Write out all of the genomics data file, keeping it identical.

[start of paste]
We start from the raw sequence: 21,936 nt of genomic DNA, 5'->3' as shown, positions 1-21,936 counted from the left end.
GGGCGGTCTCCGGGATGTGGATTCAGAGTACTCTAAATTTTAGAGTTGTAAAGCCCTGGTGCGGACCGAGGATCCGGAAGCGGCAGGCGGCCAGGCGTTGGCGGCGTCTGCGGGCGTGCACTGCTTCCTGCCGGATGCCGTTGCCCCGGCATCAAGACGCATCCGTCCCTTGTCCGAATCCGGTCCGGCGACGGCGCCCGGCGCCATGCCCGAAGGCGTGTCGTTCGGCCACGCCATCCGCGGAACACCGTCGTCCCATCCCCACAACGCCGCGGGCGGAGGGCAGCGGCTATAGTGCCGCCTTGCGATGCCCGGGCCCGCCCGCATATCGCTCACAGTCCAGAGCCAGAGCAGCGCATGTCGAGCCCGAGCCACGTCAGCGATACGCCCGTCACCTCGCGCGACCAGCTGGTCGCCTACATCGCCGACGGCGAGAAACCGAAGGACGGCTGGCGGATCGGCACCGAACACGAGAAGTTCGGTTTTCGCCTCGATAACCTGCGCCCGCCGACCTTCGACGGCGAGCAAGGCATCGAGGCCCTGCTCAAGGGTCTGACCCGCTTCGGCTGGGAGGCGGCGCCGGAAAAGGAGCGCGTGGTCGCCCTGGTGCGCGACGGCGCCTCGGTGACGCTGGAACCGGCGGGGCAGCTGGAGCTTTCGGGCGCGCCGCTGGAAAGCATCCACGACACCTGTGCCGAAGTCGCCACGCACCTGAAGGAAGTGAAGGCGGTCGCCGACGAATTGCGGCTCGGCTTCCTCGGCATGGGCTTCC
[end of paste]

We start from the raw sequence: 21,936 nt of genomic DNA, 5'->3' as shown, positions 1-21,936 counted from the left end.
GGGCGGTCTCCGGGATGTGGATTCAGAGTACTCTAAATTTTAGAGTTGTAAAGCCCTGGTGCGGACCGAGGATCCGGAAGCGGCAGGCGGCCAGGCGTTGGCGGCGTCTGCGGGCGTGCACTGCTTCCTGCCGGATGCCGTTGCCCCGGCATCAAGACGCATCCGTCCCTTGTCCGAATCCGGTCCGGCGACGGCGCCCGGCGCCATGCCCGAAGGCGTGTCGTTCGGCCACGCCATCCGCGGAACACCGTCGTCCCATCCCCACAACGCCGCGGGCGGAGGGCAGCGGCTATAGTGCCGCCTTGCGATGCCCGGGCCCGCCCGCATATCGCTCACAGTCCAGAGCCAGAGCAGCGCATGTCGAGCCCGAGCCACGTCAGCGATACGCCCGTCACCTCGCGCGACCAGCTGGTCGCCTACATCGCCGACGGCGAGAAACCGAAGGACGGCTGGCGGATCGGCACCGAACACGAGAAGTTCGGTTTTCGCCTCGATAACCTGCGCCCGCCGACCTTCGACGGCGAGCAAGGCATCGAGGCCCTGCTCAAGGGTCTGACCCGCTTCGGCTGGGAGGCGGCGCCGGAAAAGGAGCGCGTGGTCGCCCTGGTGCGCGACGGCGCCTCGGTGACGCTGGAACCGGCGGGGCAGCTGGAGCTTTCGGGCGCGCCGCTGGAAAGCATCCACGACACCTGTGCCGAAGTCGCCACGCACCTGAAGGAAGTGAAGGCGGTCGCCGACGAATTGCGGCTCGGCTTCCTCGGCATGGGCTTCC